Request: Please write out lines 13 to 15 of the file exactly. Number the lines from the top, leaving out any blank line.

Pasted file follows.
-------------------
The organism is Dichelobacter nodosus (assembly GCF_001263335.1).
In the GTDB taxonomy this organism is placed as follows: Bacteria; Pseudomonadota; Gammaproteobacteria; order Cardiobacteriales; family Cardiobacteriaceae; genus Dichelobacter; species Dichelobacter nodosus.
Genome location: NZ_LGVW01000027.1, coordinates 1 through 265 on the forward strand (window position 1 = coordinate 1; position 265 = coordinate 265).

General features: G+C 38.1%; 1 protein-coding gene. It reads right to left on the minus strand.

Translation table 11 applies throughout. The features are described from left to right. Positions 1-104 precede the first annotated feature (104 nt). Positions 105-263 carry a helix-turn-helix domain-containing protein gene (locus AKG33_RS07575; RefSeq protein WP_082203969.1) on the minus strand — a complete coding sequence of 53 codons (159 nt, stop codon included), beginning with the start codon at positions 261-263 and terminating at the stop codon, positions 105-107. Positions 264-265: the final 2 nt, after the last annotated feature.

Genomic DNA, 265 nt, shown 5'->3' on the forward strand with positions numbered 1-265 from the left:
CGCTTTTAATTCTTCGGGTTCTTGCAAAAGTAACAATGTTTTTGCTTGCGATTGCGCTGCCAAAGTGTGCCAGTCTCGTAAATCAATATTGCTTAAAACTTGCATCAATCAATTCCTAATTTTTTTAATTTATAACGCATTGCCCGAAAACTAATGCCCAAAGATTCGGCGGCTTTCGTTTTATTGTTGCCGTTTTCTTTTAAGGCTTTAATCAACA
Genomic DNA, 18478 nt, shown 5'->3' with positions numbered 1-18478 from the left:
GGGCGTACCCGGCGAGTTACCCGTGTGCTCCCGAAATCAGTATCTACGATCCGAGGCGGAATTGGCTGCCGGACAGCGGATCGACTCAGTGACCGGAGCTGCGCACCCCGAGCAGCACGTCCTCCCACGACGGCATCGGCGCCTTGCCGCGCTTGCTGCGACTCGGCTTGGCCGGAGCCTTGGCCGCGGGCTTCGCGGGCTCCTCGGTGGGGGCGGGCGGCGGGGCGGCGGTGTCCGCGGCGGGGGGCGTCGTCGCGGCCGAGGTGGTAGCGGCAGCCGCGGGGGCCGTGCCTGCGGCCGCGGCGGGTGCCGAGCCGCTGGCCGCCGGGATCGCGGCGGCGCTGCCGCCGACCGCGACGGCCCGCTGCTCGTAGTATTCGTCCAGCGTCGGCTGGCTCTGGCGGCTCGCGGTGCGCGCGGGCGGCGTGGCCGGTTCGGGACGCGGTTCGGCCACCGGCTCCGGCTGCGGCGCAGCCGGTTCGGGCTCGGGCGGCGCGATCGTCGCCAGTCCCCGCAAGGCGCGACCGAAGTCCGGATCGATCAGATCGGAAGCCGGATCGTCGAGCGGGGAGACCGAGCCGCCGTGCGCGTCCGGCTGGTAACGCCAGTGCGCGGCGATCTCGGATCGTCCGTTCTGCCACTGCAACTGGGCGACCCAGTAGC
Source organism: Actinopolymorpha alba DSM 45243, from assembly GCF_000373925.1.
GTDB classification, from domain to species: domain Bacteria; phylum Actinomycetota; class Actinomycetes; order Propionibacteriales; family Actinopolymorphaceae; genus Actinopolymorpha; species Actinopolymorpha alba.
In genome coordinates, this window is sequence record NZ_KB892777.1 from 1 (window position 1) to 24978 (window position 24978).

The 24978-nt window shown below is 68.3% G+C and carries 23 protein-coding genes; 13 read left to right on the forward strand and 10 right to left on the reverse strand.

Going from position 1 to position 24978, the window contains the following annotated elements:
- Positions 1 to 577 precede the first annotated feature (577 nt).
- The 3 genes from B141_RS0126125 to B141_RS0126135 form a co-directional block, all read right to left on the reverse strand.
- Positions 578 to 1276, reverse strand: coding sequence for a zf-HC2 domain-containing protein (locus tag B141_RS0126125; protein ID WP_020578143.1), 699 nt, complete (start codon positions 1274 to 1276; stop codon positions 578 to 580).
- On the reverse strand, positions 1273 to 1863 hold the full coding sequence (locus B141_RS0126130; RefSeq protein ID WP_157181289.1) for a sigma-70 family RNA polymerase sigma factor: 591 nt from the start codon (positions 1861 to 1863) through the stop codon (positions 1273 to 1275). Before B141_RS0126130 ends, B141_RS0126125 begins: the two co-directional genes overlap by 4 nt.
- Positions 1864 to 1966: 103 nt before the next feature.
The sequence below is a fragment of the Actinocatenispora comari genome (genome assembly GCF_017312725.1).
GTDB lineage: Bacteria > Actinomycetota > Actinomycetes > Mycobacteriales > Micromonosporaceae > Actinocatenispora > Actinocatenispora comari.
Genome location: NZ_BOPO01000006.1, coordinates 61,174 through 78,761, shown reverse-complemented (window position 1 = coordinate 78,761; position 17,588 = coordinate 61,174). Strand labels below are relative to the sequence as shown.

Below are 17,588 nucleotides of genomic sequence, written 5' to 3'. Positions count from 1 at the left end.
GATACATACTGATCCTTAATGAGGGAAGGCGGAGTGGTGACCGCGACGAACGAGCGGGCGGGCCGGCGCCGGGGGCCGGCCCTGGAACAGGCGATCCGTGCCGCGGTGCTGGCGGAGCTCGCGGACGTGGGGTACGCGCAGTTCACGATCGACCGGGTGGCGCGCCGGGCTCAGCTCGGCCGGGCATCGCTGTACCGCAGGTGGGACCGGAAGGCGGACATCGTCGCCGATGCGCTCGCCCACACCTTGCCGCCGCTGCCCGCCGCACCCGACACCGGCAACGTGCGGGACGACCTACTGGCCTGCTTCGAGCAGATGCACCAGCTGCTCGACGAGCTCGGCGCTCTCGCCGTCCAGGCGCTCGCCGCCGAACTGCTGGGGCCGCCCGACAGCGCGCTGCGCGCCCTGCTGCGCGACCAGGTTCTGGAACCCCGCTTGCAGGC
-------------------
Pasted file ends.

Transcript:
The 24978-nt window shown below is 68.3% G+C and carries 23 protein-coding genes; 13 read left to right on the forward strand and 10 right to left on the reverse strand.

Going from position 1 to position 24978, the window contains the following annotated elements:
- Positions 1 to 577 precede the first annotated feature (577 nt).